Hey, and welcome.
Originally Posted by: ...the difference between playing a song with just strumming chords, and actually playing the notes.
The biggest single source of confusion on this issue is that in pop and rock music the guitar rarely plays the melody
of the song all the way through the song. When and if the guitar plays the melody it is usually only when it is not being sung. The singer usually "plays" the melody.
The guitar is a "rhythmic" or "support" instrument only playing chords or riffs that provide background support for the melody.
Originally Posted by: ..."Wonderful Tonight" in it. It gives the 4 cords to use and shows rhythm slashes for strumming these chords through the whole song. It also has the notes and words bellow that. Now, when Clapton plays this song, he isn't strumming; he's playing notes.
I have no idea how your book handles it, but this is what happens in the song.
1. Beginning, Clapton (or the lead guitarist of band playing this song) plays the little single note melody
2. When the words start, the singer takes over the "melody proper". At that precise point, the guitarist switches to strumming background chords
3. Verse and chorus go by. After the chorus ends ("You look wonderful tonight") Clapton (or the lead guitarist of band playing this song) plays the little single note melody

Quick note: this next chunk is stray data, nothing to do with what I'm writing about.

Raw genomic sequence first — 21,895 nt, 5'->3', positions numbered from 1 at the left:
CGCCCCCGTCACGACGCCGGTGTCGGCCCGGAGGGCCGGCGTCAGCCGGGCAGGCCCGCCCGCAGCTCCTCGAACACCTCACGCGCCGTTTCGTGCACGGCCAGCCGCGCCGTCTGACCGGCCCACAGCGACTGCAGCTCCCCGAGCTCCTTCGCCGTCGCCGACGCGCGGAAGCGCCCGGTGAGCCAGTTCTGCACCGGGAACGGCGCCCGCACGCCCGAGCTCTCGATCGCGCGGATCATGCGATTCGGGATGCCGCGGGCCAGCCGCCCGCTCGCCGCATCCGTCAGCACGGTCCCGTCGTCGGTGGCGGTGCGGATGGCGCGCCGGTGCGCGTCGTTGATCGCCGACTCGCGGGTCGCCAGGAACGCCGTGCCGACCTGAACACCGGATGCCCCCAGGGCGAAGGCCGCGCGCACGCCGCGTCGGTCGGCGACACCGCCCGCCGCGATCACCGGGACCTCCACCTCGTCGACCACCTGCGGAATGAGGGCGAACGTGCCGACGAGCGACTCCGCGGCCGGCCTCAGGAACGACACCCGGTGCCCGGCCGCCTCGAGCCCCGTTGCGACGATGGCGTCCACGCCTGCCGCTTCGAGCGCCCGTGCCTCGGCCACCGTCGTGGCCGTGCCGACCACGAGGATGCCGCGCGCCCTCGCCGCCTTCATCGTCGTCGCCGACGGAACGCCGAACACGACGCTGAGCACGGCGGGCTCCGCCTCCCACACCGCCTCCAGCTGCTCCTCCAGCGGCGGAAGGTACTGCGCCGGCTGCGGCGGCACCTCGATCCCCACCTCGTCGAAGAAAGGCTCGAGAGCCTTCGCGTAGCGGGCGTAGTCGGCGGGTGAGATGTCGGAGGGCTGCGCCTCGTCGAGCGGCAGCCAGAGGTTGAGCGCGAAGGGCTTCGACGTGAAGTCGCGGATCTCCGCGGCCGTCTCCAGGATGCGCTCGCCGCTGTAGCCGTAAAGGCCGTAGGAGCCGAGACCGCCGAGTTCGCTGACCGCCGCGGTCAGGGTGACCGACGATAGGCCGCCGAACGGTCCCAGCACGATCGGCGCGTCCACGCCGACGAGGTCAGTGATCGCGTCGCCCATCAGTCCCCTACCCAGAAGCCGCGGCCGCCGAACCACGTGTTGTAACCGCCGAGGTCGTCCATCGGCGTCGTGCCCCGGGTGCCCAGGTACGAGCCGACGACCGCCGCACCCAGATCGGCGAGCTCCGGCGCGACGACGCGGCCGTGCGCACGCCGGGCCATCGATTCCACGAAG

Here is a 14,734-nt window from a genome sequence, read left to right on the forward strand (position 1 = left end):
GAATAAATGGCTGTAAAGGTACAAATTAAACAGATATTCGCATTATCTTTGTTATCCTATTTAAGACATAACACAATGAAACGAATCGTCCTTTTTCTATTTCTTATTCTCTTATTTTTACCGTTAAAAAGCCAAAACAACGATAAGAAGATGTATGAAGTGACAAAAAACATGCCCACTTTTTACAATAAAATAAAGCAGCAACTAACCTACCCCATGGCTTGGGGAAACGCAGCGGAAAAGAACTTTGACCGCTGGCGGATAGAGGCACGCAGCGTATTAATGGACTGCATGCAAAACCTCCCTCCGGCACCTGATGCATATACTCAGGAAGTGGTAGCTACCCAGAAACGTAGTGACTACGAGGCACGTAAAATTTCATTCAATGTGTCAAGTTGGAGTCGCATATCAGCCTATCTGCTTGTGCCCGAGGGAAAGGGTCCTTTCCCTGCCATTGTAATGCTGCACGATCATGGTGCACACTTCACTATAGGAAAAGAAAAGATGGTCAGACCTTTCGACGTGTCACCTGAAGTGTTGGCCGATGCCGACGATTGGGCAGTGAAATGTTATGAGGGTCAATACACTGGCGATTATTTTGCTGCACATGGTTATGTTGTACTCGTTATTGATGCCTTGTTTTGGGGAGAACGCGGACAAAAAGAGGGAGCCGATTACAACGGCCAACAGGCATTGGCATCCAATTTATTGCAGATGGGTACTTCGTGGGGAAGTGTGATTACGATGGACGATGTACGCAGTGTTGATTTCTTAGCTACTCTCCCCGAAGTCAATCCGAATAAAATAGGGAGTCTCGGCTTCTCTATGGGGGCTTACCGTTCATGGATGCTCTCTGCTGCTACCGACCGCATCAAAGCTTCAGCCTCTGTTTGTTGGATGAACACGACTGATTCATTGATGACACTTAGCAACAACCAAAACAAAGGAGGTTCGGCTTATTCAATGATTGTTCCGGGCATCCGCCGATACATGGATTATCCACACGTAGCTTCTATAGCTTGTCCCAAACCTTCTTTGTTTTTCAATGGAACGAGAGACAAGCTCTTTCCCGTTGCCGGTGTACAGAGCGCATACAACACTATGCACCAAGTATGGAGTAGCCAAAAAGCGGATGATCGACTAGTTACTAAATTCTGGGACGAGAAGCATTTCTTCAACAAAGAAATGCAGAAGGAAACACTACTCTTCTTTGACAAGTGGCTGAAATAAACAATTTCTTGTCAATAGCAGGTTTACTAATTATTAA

And so on. Make sense? :)
In my experience, many books will show the guitar chords as the background part ("what to strum"), but then use a music staff with notes to show what notes the melody is (what notes are "attached" to the words being sung by the singer).
Originally Posted by: I don't understand when is the best time to play notes vs. strumming chords? I also notice people hold cords but pick single notes while holding that chord.
Play notes when you want to play a melody or solo. Strum chords when you want to play a background or rhythm part.
Sometimes people hold a chord shape but pick one string or note at a time out of the chord shape
. This can be an efficient way of holding many notes down with one hand position.
Hope this helps. Let us know how it goes for you. Best of success learning. Have fun with it!